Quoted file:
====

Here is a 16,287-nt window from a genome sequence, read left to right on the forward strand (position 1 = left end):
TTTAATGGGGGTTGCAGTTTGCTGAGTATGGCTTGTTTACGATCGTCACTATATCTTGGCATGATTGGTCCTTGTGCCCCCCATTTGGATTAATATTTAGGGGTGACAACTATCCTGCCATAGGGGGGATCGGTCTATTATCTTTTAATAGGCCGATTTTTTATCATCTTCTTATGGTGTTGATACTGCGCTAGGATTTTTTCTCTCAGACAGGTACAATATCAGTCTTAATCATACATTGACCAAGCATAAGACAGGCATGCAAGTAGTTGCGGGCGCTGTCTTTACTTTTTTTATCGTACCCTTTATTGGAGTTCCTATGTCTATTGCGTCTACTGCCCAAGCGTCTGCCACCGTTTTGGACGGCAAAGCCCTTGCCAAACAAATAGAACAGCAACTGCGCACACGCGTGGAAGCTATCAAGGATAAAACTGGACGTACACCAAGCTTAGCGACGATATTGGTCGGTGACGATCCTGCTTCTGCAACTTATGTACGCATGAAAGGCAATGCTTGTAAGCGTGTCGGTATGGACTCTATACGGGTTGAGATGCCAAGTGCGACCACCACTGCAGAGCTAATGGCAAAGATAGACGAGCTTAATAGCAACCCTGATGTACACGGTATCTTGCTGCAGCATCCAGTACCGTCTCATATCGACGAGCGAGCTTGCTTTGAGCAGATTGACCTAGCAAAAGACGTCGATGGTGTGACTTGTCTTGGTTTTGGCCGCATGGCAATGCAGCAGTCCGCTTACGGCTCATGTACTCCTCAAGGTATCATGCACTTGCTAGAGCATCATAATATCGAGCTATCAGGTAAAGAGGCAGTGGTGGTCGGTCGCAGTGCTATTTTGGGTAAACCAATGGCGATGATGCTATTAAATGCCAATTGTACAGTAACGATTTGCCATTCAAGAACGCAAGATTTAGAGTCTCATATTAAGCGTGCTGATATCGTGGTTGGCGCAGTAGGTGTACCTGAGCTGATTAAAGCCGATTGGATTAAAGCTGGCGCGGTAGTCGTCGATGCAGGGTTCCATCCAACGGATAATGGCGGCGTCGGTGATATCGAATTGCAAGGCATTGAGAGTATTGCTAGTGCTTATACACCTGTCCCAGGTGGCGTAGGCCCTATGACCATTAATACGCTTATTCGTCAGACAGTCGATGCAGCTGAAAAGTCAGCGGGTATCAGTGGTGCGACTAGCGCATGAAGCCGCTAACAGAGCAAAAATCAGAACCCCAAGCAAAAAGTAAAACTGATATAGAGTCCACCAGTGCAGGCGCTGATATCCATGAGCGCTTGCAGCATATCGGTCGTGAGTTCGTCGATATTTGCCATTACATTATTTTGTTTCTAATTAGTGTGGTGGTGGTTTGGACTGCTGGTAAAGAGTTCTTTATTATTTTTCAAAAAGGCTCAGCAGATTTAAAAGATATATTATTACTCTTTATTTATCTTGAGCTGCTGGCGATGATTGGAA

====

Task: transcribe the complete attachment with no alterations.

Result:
Here is a 16,287-nt window from a genome sequence, read left to right on the forward strand (position 1 = left end):
TTTAATGGGGGTTGCAGTTTGCTGAGTATGGCTTGTTTACGATCGTCACTATATCTTGGCATGATTGGTCCTTGTGCCCCCCATTTGGATTAATATTTAGGGGTGACAACTATCCTGCCATAGGGGGGATCGGTCTATTATCTTTTAATAGGCCGATTTTTTATCATCTTCTTATGGTGTTGATACTGCGCTAGGATTTTTTCTCTCAGACAGGTACAATATCAGTCTTAATCATACATTGACCAAGCATAAGACAGGCATGCAAGTAGTTGCGGGCGCTGTCTTTACTTTTTTTATCGTACCCTTTATTGGAGTTCCTATGTCTATTGCGTCTACTGCCCAAGCGTCTGCCACCGTTTTGGACGGCAAAGCCCTTGCCAAACAAATAGAACAGCAACTGCGCACACGCGTGGAAGCTATCAAGGATAAAACTGGACGTACACCAAGCTTAGCGACGATATTGGTCGGTGACGATCCTGCTTCTGCAACTTATGTACGCATGAAAGGCAATGCTTGTAAGCGTGTCGGTATGGACTCTATACGGGTTGAGATGCCAAGTGCGACCACCACTGCAGAGCTAATGGCAAAGATAGACGAGCTTAATAGCAACCCTGATGTACACGGTATCTTGCTGCAGCATCCAGTACCGTCTCATATCGACGAGCGAGCTTGCTTTGAGCAGATTGACCTAGCAAAAGACGTCGATGGTGTGACTTGTCTTGGTTTTGGCCGCATGGCAATGCAGCAGTCCGCTTACGGCTCATGTACTCCTCAAGGTATCATGCACTTGCTAGAGCATCATAATATCGAGCTATCAGGTAAAGAGGCAGTGGTGGTCGGTCGCAGTGCTATTTTGGGTAAACCAATGGCGATGATGCTATTAAATGCCAATTGTACAGTAACGATTTGCCATTCAAGAACGCAAGATTTAGAGTCTCATATTAAGCGTGCTGATATCGTGGTTGGCGCAGTAGGTGTACCTGAGCTGATTAAAGCCGATTGGATTAAAGCTGGCGCGGTAGTCGTCGATGCAGGGTTCCATCCAACGGATAATGGCGGCGTCGGTGATATCGAATTGCAAGGCATTGAGAGTATTGCTAGTGCTTATACACCTGTCCCAGGTGGCGTAGGCCCTATGACCATTAATACGCTTATTCGTCAGACAGTCGATGCAGCTGAAAAGTCAGCGGGTATCAGTGGTGCGACTAGCGCATGAAGCCGCTAACAGAGCAAAAATCAGAACCCCAAGCAAAAAGTAAAACTGATATAGAGTCCACCAGTGCAGGCGCTGATATCCATGAGCGCTTGCAGCATATCGGTCGTGAGTTCGTCGATATTTGCCATTACATTATTTTGTTTCTAATTAGTGTGGTGGTGGTTTGGACTGCTGGTAAAGAGTTCTTTATTATTTTTCAAAAAGGCTCAGCAGATTTAAAAGATATATTATTACTCTTTATTTATCTTGAGCTGCTGGCGATGATTGGAA